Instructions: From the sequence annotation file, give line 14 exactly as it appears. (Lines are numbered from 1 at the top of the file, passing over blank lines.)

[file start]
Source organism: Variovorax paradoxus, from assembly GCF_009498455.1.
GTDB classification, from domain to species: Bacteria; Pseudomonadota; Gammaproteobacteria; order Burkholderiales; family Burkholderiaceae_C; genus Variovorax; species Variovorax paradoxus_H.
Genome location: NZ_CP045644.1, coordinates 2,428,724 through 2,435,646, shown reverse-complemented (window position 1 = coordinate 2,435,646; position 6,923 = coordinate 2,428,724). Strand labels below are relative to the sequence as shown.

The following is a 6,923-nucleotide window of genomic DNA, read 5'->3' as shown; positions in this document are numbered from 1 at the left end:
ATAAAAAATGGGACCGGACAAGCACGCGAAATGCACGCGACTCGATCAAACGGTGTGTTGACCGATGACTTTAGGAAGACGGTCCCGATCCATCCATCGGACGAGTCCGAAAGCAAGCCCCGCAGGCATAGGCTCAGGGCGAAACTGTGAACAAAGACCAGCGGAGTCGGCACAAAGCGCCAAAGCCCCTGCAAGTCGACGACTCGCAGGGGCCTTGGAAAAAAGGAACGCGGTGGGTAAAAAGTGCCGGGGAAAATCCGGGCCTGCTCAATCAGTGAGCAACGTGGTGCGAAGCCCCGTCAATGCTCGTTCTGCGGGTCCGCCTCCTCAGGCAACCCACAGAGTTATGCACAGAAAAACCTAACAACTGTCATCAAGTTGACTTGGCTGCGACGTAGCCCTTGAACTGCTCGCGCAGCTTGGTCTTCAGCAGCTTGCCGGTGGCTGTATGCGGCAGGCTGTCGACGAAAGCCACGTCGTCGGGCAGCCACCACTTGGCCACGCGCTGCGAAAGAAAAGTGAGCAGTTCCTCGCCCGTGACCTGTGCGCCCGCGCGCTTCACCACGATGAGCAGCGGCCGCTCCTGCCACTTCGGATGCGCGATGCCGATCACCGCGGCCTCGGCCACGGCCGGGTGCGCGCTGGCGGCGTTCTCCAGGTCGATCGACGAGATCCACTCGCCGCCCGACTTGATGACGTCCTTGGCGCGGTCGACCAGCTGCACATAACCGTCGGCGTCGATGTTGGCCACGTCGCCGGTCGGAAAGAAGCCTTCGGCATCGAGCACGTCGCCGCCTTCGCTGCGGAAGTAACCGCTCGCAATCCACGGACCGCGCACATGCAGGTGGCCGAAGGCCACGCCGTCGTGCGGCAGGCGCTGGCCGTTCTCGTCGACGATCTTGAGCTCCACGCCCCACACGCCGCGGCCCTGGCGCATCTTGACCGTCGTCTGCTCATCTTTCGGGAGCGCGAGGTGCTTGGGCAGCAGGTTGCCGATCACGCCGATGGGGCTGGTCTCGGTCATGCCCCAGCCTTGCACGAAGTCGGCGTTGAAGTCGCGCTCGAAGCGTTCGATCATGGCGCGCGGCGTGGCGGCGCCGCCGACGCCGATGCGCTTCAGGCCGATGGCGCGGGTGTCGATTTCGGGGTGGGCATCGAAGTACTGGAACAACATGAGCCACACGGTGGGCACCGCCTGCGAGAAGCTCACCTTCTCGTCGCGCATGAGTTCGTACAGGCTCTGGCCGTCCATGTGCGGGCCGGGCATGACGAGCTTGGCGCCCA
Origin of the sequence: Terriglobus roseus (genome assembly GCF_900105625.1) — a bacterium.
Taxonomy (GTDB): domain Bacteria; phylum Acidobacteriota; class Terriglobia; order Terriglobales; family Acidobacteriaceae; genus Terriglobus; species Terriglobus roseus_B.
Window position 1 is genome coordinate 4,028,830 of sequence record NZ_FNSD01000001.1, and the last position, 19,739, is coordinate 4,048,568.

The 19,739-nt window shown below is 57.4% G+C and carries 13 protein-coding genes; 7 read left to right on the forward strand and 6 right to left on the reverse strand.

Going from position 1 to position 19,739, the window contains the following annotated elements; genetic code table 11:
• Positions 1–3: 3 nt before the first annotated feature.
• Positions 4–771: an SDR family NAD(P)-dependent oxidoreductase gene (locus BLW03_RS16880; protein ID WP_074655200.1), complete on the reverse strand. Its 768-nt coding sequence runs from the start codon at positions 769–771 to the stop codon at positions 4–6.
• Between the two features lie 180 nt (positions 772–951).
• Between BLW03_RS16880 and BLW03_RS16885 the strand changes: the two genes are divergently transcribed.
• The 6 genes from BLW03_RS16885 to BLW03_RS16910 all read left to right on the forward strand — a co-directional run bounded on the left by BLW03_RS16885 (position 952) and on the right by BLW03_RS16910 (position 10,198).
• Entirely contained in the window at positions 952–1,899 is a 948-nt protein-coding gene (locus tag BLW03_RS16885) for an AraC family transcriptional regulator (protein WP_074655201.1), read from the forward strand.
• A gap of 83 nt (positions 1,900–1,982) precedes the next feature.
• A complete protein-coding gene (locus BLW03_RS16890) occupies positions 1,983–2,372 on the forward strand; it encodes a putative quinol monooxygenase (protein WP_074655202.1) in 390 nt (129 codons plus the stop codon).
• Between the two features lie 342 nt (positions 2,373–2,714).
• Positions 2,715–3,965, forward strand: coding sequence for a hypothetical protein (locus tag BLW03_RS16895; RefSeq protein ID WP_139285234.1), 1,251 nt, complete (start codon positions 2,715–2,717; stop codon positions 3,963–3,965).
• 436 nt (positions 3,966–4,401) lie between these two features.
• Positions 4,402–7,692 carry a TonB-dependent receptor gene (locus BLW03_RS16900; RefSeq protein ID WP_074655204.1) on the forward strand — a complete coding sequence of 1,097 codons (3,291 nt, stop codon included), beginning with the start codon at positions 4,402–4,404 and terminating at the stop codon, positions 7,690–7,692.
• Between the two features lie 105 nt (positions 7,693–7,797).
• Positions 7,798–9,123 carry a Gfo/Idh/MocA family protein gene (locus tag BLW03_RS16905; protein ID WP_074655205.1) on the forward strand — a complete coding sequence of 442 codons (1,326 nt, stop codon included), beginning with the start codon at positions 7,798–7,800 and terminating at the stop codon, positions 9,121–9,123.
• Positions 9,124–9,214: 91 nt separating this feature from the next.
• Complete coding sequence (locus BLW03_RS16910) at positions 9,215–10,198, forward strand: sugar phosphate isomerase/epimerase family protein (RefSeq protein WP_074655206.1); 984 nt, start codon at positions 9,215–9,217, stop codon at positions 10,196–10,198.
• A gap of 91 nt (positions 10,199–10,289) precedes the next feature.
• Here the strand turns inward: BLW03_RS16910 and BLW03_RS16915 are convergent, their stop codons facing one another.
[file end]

• Between BLW03_RS16880 and BLW03_RS16885 the strand changes: the two genes are divergently transcribed.